Financing social policies through taxes may ultimately generate poverty. Nora Lustig, an Argentinian economist, explains this fiscal paradox.
Giving free access to services in education and health is one of the fundamental tools that governments have to combat inequality, especially inequality of opportunity. However, particularly in low-income countries, financing education and health cost through taxes can leave the poor worse off, with less cash to buy food and other essential goods. If the majority of the population is poor, it is difficult to tax it, even if it is in the aim of helping it. In trying to combat inequality with spending on education, infrastructure and health, governments may leave the poor worse off, at least in the short-term. The Argentinian economist Nora Lustig takes a closer look at the paradoxical relationship that can take shape between poverty and policies designed to address inequality.
Your research shows that in developing countries, fiscal policy can increase poverty instead of reducing it. How is this possible?
At the Commitment to Equity Institute we have analyzed the impact of social spending (cash transfers, food and energy subsidies, and spending on public education and health) and taxes (personal and consumption taxes) on income inequality and poverty in more than thirty low and middle-income countries across all continents, ranging from Brazil to Guatemala, from Ethiopia to South Africa, from Indonesia to Sri Lanka, and from Russia to Georgia.
In order to analyze the impact of fiscal policy on income distribution it is useful to separate the “cash portion” of the system. The cash portion includes direct taxes, direct transfers, indirect taxes, and indirect subsidies. The noncash or “in kind” portion includes the monetized value of, for instance, government education and health services. The results of our research show that fiscal policy always reduces inequality. However, by calculating income levels at the bottom of the social ladder before and after taxation and transfers, we have found that poor people can be made poorer by fiscal policy.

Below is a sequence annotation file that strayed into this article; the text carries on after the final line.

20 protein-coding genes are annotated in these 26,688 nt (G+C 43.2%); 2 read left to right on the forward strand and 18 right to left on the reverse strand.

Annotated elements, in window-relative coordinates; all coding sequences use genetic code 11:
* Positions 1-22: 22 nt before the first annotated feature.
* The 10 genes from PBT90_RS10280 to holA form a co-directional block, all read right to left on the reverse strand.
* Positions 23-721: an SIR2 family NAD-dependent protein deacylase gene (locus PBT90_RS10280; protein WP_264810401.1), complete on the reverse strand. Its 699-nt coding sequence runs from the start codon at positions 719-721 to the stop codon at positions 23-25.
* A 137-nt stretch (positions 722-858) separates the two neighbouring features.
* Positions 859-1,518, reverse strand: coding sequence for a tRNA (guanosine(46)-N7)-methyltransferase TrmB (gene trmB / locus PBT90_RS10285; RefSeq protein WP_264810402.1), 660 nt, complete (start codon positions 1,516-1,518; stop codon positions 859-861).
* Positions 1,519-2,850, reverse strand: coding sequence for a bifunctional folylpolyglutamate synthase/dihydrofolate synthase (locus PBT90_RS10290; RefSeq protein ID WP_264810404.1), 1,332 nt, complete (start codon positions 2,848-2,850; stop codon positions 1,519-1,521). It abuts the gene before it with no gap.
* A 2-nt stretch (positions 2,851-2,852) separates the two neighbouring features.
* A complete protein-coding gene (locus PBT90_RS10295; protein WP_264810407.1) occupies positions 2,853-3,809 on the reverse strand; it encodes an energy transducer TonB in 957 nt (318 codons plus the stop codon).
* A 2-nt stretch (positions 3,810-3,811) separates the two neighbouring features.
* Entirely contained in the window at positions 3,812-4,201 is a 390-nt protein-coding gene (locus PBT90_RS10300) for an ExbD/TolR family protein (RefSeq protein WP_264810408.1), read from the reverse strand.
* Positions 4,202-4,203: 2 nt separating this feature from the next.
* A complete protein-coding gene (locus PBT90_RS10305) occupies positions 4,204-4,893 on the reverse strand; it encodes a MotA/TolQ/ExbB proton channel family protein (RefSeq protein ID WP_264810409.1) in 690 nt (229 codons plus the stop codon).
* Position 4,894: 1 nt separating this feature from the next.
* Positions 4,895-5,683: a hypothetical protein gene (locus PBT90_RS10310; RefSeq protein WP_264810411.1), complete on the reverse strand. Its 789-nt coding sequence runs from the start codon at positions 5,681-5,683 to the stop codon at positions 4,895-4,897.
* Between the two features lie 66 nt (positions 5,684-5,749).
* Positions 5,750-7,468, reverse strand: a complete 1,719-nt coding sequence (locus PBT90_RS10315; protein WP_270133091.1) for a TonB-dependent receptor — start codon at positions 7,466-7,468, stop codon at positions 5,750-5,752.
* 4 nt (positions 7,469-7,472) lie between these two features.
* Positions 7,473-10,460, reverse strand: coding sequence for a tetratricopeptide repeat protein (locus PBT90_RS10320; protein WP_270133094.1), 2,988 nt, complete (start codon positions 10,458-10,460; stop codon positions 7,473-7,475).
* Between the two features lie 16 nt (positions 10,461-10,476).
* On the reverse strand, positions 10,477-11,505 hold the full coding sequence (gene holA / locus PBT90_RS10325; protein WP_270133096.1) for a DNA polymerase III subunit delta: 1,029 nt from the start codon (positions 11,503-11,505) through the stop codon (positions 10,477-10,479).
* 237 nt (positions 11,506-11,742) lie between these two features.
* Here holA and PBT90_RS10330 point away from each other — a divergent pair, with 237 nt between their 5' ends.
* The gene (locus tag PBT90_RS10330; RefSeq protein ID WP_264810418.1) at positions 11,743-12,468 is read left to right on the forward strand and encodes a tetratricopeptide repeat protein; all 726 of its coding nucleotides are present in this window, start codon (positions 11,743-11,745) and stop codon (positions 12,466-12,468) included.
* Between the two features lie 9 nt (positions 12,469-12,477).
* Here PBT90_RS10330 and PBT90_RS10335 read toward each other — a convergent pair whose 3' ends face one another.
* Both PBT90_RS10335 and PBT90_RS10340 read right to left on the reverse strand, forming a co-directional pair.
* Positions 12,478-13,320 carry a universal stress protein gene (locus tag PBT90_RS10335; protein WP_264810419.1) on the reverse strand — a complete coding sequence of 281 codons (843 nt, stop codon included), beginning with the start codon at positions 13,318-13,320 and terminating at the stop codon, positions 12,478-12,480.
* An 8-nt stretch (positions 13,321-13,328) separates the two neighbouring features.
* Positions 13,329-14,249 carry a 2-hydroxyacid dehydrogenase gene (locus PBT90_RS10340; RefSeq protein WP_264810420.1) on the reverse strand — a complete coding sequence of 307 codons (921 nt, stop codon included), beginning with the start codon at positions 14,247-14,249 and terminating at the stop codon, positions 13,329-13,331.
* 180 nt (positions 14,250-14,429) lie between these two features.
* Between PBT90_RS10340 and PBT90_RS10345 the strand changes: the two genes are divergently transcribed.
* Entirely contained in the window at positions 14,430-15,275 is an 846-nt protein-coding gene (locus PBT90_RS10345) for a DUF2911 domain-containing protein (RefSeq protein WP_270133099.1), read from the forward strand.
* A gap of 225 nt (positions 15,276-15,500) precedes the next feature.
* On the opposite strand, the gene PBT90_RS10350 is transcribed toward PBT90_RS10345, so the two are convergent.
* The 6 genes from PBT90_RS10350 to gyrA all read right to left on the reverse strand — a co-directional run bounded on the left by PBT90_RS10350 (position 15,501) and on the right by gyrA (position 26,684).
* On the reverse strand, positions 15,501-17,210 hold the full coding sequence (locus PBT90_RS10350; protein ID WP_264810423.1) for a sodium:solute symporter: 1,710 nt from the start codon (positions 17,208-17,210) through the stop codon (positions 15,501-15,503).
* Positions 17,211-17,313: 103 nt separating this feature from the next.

In Ethiopia, Ghana, Guatemala, Nicaragua, Tanzania and Uganda, for instance, the headcount ratio for the poor is higher after direct and indirect taxes net of transfers than for prefiscal income. In these countries, fiscal policy increases poverty, meaning that a larger number of the market income poor and vulnerable are made poorer by taxes and transfers than the number of people who escape poverty. That is, if we leave aside the efforts made by governments in the sectors of health or education, the poorest would have a higher income level if there were no taxation or transfers. In other words, especially in low-income countries, the poor can often be net payers: they pay more in taxes than what they receive in cash transfers. This is one of the main results from our research. We call this fiscal impoverishment.
Is the fact that the poor may be net payers into the fiscal system acceptable from an ethical point of view?
Some may argue that it is, as the poor will in time benefit from the growth effect of public spending on infrastructure and education, for example. However, the poor, especially the extreme poor, cannot necessarily afford to wait for the growth effects to kick in. We are speaking of highly vulnerable people, who live below the threshold of USD 1.9 a day—the current global poverty line according to the World Bank. For such a group, a reduction in their income—however small—can have significant consequences. For example, if incomes are lower, malnutrition may worsen and, thus, the ability to benefit from access to education be compromised. Consequently, one may want to rectify the system in order not to impoverish the poor to the extent possible. The goal should be for the poorest segments of societies to be net beneficiaries—not net payers—of the fiscal system.
What is the mechanism that makes the poor pay more in taxes than they receive in transfers?
It is primarily consumption taxes that tend to impoverish the poor. Poor people pay indirect taxes such as VAT, customs duties on the imported goods they buy and taxes on tobacco and alcohol. These levies can place a significant burden on their meager resources. One can argue, of course, that levies on cigarettes and drinks are intended to improve the health status of the population. But we still need to accurately measure the impacts of all these policies and be clear about the impacts we as a society are willing to accept and tolerate. It is a question of making an informed decision.